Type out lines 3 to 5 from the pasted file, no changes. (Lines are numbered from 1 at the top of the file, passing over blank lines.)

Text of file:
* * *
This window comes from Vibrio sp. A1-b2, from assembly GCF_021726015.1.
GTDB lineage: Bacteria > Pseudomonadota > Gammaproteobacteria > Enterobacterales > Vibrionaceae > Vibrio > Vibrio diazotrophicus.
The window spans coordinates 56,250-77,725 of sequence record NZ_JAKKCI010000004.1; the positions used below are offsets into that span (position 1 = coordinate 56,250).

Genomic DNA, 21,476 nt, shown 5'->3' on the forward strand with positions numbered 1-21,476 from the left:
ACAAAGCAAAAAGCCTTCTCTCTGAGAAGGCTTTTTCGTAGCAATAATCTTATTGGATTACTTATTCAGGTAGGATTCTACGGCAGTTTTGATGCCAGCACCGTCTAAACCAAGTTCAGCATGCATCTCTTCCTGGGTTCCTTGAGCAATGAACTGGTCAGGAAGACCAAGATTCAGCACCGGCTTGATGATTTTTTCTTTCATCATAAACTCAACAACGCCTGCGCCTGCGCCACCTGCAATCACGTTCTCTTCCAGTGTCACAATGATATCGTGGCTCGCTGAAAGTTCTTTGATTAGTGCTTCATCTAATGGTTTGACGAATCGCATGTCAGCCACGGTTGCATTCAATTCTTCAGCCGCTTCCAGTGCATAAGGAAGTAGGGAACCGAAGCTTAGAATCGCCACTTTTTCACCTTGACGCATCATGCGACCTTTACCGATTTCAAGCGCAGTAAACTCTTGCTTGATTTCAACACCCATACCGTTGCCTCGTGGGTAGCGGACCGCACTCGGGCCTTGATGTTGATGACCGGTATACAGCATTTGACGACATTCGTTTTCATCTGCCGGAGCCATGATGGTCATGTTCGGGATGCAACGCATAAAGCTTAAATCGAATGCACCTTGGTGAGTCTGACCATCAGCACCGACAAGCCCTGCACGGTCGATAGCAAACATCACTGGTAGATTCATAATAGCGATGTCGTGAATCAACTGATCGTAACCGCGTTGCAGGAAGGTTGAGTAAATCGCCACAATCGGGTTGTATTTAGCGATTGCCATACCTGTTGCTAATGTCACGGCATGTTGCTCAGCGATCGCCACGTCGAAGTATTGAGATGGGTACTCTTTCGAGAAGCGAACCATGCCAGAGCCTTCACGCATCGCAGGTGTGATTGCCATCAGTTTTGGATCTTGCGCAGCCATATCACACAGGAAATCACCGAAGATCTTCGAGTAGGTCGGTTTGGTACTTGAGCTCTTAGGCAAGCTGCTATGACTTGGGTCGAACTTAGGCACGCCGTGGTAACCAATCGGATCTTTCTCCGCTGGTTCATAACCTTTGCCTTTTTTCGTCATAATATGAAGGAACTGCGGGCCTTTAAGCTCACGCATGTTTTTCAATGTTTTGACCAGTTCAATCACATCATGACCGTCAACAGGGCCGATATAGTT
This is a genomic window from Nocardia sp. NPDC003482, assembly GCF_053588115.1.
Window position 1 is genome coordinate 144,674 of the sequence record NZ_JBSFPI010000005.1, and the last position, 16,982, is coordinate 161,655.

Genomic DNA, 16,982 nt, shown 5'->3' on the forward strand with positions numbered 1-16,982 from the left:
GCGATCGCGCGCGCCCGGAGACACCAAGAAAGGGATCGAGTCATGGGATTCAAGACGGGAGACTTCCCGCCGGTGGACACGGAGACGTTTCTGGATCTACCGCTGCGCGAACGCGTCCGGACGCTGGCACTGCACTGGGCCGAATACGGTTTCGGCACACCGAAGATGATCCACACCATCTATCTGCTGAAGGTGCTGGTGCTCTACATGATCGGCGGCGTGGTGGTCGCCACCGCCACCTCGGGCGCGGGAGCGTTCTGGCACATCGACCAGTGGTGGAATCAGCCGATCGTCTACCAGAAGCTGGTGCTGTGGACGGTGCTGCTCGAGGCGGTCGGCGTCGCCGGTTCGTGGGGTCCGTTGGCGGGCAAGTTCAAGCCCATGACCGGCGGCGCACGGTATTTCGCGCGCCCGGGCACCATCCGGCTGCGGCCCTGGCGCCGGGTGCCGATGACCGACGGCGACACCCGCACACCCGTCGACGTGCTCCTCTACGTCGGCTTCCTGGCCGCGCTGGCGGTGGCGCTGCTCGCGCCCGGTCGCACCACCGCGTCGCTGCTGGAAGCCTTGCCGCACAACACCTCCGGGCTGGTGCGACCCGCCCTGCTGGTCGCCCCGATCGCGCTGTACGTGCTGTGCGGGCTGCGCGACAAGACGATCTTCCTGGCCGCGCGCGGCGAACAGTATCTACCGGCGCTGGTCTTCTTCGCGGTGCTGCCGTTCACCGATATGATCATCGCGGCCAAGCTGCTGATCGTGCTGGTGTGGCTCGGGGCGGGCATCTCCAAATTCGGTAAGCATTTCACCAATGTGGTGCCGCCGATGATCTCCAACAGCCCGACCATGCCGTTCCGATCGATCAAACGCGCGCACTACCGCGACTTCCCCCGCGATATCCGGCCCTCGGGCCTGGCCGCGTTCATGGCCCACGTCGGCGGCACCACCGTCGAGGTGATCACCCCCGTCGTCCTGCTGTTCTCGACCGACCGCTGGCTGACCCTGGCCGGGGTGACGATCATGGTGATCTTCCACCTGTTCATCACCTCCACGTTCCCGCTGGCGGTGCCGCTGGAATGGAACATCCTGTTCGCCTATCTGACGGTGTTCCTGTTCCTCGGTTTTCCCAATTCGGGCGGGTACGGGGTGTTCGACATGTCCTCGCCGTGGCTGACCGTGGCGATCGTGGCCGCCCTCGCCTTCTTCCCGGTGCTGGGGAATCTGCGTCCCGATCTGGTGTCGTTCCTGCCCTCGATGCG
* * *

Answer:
The window spans coordinates 56,250-77,725 of sequence record NZ_JAKKCI010000004.1; the positions used below are offsets into that span (position 1 = coordinate 56,250).

Genomic DNA, 21,476 nt, shown 5'->3' on the forward strand with positions numbered 1-21,476 from the left:
ACAAAGCAAAAAGCCTTCTCTCTGAGAAGGCTTTTTCGTAGCAATAATCTTATTGGATTACTTATTCAGGTAGGATTCTACGGCAGTTTTGATGCCAGCACCGTCTAAACCAAGTTCAGCATGCATCTCTTCCTGGGTTCCTTGAGCAATGAACTGGTCAGGAAGACCAAGATTCAGCACCGGCTTGATGATTTTTTCTTTCATCATAAACTCAACAACGCCTGCGCCTGCGCCACCTGCAATCACGTTCTCTTCCAGTGTCACAATGATATCGTGGCTCGCTGAAAGTTCTTTGATTAGTGCTTCATCTAATGGTTTGACGAATCGCATGTCAGCCACGGTTGCATTCAATTCTTCAGCCGCTTCCAGTGCATAAGGAAGTAGGGAACCGAAGCTTAGAATCGCCACTTTTTCACCTTGACGCATCATGCGACCTTTACCGATTTCAAGCGCAGTAAACTCTTGCTTGATTTCAACACCCATACCGTTGCCTCGTGGGTAGCGGACCGCACTCGGGCCTTGATGTTGATGACCGGTATACAGCATTTGACGACATTCGTTTTCATCTGCCGGAGCCATGATGGTCATGTTCGGGATGCAACGCATAAAGCTTAAATCGAATGCACCTTGGTGAGTCTGACCATCAGCACCGACAAGCCCTGCACGGTCGATAGCAAACATCACTGGTAGATTCATAATAGCGATGTCGTGAATCAACTGATCGTAACCGCGTTGCAGGAAGGTTGAGTAAATCGCCACAATCGGGTTGTATTTAGCGATTGCCATACCTGTTGCTAATGTCACGGCATGTTGCTCAGCGATCGCCACGTCGAAGTATTGAGATGGGTACTCTTTCGAGAAGCGAACCATGCCAGAGCCTTCACGCATCGCAGGTGTGATTGCCATCAGTTTTGGATCTTGCGCAGCCATATCACACAGGAAATCACCGAAGATCTTCGAGTAGGTCGGTTTGGTACTTGAGCTCTTAGGCAAGCTGCTATGACTTGGGTCGAACTTAGGCACGCCGTGGTAACCAATCGGATCTTTCTCCGCTGGTTCATAACCTTTGCCTTTTTTCGTCATAATATGAAGGAACTGCGGGCCTTTAAGCTCACGCATGTTTTTCAATGTTTTGACCAGTTCAATCACATCATGACCGTCAACAGGGCCGATATAGTT